3 Comments

  1. In the UK, income-based repayment is the predominate norm – anyone who does it otherwise is the anomaly (although it is profoundly worse in England and Wales as we have free tuition fees up here). The running joke since forever is “Finally paid off my student loan” next the picture of a skeleton. Kind of disturbing that US students might not know about that option, though.

    As for #1, this has been a rolling argument with my friend (28 in summer) since 2012/13ish after this phenomenally dumb situation: he’d gotten himself a job as a warden at an access college, so his pay was in free accommodation and food, allowing him to save up money from his grant (around £1000/$1200 in the end) as an emergency fund – or as it’s better known in Edinburgh, emergency one-month’s rent and deposit between term-time accom. 2013 rolls around, and that mo’fugga went blew through over half of it on guitar amps. Amps! The man plays bass, but he hadn’t touched that or his guitar in years! So many examples with him, lovely boy that he is, but his biggest downfall with paying people back was his whole ‘pay back in big amounts and you’ll pay it off faster’, conveniently forgetting that it will also mean you have nothing left to, y’know, live on. But it all boiled down not being used to have that much cash in the bank, something that he (and his family) have never been used to. He’s getting better…slowly. I’m worried what he’d do with a fixed salary, though…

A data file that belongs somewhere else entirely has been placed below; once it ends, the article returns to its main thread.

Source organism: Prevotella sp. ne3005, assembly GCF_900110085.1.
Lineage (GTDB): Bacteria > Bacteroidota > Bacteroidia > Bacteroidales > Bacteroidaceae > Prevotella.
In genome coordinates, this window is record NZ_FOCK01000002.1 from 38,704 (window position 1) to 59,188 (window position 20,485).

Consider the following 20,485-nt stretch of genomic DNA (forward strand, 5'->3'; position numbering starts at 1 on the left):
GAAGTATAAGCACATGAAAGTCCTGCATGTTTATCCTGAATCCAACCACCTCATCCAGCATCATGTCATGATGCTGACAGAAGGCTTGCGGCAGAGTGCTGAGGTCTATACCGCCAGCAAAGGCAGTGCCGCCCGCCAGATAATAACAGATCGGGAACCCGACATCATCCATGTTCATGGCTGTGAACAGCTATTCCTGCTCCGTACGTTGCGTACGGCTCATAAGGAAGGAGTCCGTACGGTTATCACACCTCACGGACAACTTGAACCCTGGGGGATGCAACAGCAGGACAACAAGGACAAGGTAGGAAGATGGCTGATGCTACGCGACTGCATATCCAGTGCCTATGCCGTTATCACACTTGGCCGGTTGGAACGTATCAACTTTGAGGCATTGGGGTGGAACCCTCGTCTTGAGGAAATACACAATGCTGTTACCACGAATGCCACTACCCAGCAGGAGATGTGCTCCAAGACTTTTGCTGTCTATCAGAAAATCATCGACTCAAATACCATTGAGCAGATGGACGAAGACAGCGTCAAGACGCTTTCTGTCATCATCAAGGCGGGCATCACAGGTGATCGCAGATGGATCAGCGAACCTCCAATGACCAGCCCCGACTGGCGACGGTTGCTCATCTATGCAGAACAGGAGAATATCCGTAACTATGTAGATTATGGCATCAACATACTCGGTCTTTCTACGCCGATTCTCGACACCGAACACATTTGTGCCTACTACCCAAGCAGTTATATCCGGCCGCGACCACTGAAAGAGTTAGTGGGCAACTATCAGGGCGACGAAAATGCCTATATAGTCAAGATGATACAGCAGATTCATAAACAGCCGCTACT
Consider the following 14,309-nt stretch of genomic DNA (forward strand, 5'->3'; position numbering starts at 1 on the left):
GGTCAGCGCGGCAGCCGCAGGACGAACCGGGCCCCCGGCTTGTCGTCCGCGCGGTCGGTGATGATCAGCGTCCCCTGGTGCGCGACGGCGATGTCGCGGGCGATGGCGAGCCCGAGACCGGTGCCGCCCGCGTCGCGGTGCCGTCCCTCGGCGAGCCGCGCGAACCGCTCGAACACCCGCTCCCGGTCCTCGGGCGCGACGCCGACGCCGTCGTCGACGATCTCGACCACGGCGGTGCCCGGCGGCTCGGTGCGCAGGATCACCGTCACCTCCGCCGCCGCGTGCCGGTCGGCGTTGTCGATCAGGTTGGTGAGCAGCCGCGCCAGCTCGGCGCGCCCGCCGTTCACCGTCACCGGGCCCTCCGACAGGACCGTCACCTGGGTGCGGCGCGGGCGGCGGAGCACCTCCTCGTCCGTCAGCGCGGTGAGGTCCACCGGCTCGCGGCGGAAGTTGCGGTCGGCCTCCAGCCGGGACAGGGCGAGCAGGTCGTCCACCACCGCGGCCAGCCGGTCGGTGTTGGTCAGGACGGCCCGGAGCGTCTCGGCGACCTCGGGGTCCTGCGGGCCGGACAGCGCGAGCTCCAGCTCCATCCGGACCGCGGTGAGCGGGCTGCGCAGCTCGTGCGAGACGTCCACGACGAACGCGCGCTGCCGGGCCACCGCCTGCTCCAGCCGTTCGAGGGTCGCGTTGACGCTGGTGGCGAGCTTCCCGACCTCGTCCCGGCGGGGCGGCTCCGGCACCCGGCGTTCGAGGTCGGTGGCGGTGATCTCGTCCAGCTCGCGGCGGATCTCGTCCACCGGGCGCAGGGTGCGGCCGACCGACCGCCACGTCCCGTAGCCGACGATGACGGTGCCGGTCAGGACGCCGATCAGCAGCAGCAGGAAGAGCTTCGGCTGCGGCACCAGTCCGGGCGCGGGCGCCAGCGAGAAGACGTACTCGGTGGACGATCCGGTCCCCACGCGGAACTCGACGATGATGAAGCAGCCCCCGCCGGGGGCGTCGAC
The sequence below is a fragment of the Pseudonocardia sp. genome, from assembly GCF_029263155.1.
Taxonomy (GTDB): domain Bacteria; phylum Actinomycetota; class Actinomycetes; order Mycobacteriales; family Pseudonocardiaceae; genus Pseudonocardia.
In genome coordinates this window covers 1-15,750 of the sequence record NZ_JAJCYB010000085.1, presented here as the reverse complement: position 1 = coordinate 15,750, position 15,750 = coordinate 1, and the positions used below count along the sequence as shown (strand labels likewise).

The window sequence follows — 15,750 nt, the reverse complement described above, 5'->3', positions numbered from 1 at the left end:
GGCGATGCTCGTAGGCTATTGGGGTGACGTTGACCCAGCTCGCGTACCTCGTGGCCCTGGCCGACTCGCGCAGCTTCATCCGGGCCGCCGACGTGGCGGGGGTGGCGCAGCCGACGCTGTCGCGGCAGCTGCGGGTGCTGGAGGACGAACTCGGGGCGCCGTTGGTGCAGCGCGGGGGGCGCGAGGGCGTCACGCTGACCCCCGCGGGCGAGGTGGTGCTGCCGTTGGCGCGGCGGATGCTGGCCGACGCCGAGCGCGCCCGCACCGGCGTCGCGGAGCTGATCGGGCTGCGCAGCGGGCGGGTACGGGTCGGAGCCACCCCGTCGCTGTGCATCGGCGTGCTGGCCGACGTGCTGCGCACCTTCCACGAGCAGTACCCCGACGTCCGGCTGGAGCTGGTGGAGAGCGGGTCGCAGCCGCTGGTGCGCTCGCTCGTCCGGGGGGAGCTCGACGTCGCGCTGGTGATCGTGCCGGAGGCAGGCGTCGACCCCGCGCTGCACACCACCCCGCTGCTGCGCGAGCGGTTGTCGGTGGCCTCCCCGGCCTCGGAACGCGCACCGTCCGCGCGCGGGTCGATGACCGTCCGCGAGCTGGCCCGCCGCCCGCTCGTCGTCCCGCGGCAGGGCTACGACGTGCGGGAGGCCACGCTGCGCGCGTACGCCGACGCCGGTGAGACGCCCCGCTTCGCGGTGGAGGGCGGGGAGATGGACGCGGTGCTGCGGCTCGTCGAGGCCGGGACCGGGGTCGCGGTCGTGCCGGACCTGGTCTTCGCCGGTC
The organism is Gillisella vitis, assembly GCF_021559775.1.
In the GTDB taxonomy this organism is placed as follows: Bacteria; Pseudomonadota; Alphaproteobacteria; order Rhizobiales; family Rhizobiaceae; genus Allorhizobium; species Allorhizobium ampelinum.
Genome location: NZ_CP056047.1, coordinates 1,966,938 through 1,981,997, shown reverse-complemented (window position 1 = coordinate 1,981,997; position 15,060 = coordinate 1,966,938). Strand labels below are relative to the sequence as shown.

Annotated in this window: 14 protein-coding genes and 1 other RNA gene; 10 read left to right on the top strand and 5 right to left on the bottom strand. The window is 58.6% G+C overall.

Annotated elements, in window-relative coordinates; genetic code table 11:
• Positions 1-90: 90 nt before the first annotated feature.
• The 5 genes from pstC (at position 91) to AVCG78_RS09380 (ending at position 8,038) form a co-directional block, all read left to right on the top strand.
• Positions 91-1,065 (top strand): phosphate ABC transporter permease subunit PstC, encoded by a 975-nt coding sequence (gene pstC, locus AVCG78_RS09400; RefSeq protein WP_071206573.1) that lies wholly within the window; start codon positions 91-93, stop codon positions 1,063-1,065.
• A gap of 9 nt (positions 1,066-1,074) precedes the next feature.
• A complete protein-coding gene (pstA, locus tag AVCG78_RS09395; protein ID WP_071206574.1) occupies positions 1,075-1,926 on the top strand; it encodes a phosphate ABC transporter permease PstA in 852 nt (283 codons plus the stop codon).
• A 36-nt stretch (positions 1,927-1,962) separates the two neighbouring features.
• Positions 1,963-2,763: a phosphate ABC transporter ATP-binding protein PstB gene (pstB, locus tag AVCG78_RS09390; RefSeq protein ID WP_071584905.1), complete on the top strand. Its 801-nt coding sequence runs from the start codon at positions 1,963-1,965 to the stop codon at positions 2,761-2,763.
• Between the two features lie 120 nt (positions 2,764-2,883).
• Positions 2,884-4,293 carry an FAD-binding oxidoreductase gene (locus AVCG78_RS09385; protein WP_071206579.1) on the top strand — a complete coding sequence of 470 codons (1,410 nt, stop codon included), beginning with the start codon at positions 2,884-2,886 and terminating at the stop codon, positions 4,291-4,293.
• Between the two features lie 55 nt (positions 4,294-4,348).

• AbsentElemental

      I don’t think income based repayment is a completely unknown option so much as it is one that people are reluctant to ask for. Because it’s not the default payback option, it feels like you’re getting some sort of charity using it. Most people (myself included) are turned off by that idea, even if it is the best for us personally. I’m pretty sure it’s intentionally set up that way for that specific reason.

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